Who Owns Judith Miller’s Notes?

Can her bosses turn them over to the feds?

Note to self: Don't take notes. Click image to expand.
Note to self: Don’t take notes

New York Times reporter Judith Miller was sent to jail on Wednesday for refusing to testify about her conversations regarding outed CIA agent Valerie Plame. Time’s Matt Cooper avoided a similar fate when he agreed to testify at the 11th hour. Both the newspaper and the magazine had received subpoenas for their respective reporters’ notes. The Times said they had no such documents, and the request was dropped. Time did have access to some of Cooper’s notes, however, and eventually handed them over—against Cooper’s wishes—last week. Who owns a reporter’s notes?

It’s a murky issue, and one that hasn’t been fully resolved in court. According to the work-for-hire doctrine prescribed by the federal copyright statute, the employer who paid for the production of a work is considered its owner. In general, any notes, tools, or other materials that were created in the process of producing that work also belong to the employer. Rules for freelancers are somewhat less clear and depend on the exact terms of the contract. Some freelance contracts state explicitly that an article is being produced as a “work for hire.”

Despite the rules laid out by the federal copyright statute, many individual newspapers have their own policies on reporters’ notes. The Wall Street Journal’s parent companydeclares that “any and all information and other material” obtained by its employees on the job is its exclusive property. A New York Times spokesman says reporters’ notes are their own, by long-standing convention. Former Times reporters say that while the policy was never stated out loud, some took their records with them when they left their jobs.

The Times did violate this unspoken rule in 1969. A reporter named Earl Caldwell was asked by prosecutors to give over his notes from meetings with various leaders of the Black Panther movement. According to one of the paper’s former attorneys, the Times asserted its right of ownership so as to gain standing in the case—and prevent Caldwell from facing the heat alone.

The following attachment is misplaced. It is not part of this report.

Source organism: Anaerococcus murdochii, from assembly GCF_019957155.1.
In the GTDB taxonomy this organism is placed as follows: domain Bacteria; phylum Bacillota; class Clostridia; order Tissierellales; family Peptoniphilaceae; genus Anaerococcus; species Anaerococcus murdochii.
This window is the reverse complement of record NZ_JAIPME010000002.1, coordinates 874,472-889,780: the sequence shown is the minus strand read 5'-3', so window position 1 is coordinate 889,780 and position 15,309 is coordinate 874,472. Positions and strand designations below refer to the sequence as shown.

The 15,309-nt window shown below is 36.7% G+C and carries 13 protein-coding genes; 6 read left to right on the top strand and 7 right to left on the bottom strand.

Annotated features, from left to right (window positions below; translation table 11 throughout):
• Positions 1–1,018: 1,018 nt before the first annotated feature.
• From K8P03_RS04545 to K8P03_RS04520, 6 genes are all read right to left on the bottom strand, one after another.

In 1978, another Times reporter, Myron Farber, went to jail for 40 days for refusing to turn over notes related to a murder case. The newspaper was also a defendant in the case and paid a fine of several hundred thousand dollars. At least by Farber’s recollection, the paper had formally “returned” ownership of the notes to him, although the paper’s former attorney says this never happened. (This may have been a symbolic gesture, as Farber would likely have had the notes in his possession already.)

Time magazine says it handed over “all the records, notes, and e-mail trafficking going over our company system” that were related to Matt Cooper’s story. These may have included messages passed back and forth between Cooper and his editors. Miller, on the other hand, never published a story on the Plame affair, and the Times contends that it has no records of her reporting. It could be that Miller has handwritten notes from her interviews with confidential sources, even if there isn’t an electronic paper trail at her office. One could argue that according to the work-for-hire doctrine, the Times would own those notes (since there’s no contract saying it doesn’t). There’s little legal precedent, though, on the question of whether a court could compel the Times to demand the notes from Miller.

Next question?

Explainer thanks Jim Crowne of the American Intellectual Property Law Association, James Goodale of Debevoise & Plimpton, Alex Jones of Harvard University, Jane Kirtley of the University of Minnesota, and Eugene Scheiman of McCarter & English.